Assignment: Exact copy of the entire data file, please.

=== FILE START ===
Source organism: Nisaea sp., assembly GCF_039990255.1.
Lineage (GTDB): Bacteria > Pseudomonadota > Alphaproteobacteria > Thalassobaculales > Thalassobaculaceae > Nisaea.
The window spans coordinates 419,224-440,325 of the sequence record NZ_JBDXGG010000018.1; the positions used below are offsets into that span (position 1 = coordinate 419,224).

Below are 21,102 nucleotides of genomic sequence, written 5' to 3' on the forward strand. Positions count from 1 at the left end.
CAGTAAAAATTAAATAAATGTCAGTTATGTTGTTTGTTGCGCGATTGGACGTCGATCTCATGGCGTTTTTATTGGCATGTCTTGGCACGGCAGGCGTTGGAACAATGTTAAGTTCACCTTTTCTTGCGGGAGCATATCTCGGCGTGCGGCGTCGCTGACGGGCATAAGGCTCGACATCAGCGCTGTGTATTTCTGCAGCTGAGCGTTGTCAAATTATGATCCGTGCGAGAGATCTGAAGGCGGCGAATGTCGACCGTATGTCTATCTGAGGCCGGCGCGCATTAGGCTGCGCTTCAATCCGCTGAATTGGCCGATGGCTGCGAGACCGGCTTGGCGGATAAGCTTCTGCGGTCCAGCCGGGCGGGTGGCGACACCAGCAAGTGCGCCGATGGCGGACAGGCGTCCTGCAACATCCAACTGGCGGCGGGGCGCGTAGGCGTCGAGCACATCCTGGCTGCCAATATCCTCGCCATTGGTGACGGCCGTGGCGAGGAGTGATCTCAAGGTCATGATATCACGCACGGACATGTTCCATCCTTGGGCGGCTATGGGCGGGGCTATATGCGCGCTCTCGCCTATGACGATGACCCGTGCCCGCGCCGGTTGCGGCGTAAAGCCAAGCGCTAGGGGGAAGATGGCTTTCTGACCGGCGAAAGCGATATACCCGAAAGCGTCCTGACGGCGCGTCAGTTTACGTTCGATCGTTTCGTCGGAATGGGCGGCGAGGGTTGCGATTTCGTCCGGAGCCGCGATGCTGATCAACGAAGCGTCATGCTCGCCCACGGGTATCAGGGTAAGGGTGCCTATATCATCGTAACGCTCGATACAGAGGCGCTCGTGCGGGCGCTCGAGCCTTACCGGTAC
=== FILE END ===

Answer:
Source organism: Nisaea sp., assembly GCF_039990255.1.
Lineage (GTDB): Bacteria > Pseudomonadota > Alphaproteobacteria > Thalassobaculales > Thalassobaculaceae > Nisaea.
The window spans coordinates 419,224-440,325 of the sequence record NZ_JBDXGG010000018.1; the positions used below are offsets into that span (position 1 = coordinate 419,224).

Below are 21,102 nucleotides of genomic sequence, written 5' to 3' on the forward strand. Positions count from 1 at the left end.
CAGTAAAAATTAAATAAATGTCAGTTATGTTGTTTGTTGCGCGATTGGACGTCGATCTCATGGCGTTTTTATTGGCATGTCTTGGCACGGCAGGCGTTGGAACAATGTTAAGTTCACCTTTTCTTGCGGGAGCATATCTCGGCGTGCGGCGTCGCTGACGGGCATAAGGCTCGACATCAGCGCTGTGTATTTCTGCAGCTGAGCGTTGTCAAATTATGATCCGTGCGAGAGATCTGAAGGCGGCGAATGTCGACCGTATGTCTATCTGAGGCCGGCGCGCATTAGGCTGCGCTTCAATCCGCTGAATTGGCCGATGGCTGCGAGACCGGCTTGGCGGATAAGCTTCTGCGGTCCAGCCGGGCGGGTGGCGACACCAGCAAGTGCGCCGATGGCGGACAGGCGTCCTGCAACATCCAACTGGCGGCGGGGCGCGTAGGCGTCGAGCACATCCTGGCTGCCAATATCCTCGCCATTGGTGACGGCCGTGGCGAGGAGTGATCTCAAGGTCATGATATCACGCACGGACATGTTCCATCCTTGGGCGGCTATGGGCGGGGCTATATGCGCGCTCTCGCCTATGACGATGACCCGTGCCCGCGCCGGTTGCGGCGTAAAGCCAAGCGCTAGGGGGAAGATGGCTTTCTGACCGGCGAAAGCGATATACCCGAAAGCGTCCTGACGGCGCGTCAGTTTACGTTCGATCGTTTCGTCGGAATGGGCGGCGAGGGTTGCGATTTCGTCCGGAGCCGCGATGCTGATCAACGAAGCGTCATGCTCGCCCACGGGTATCAGGGTAAGGGTGCCTATATCATCGTAACGCTCGATACAGAGGCGCTCGTGCGGGCGCTCGAGCCTTACCGGTAC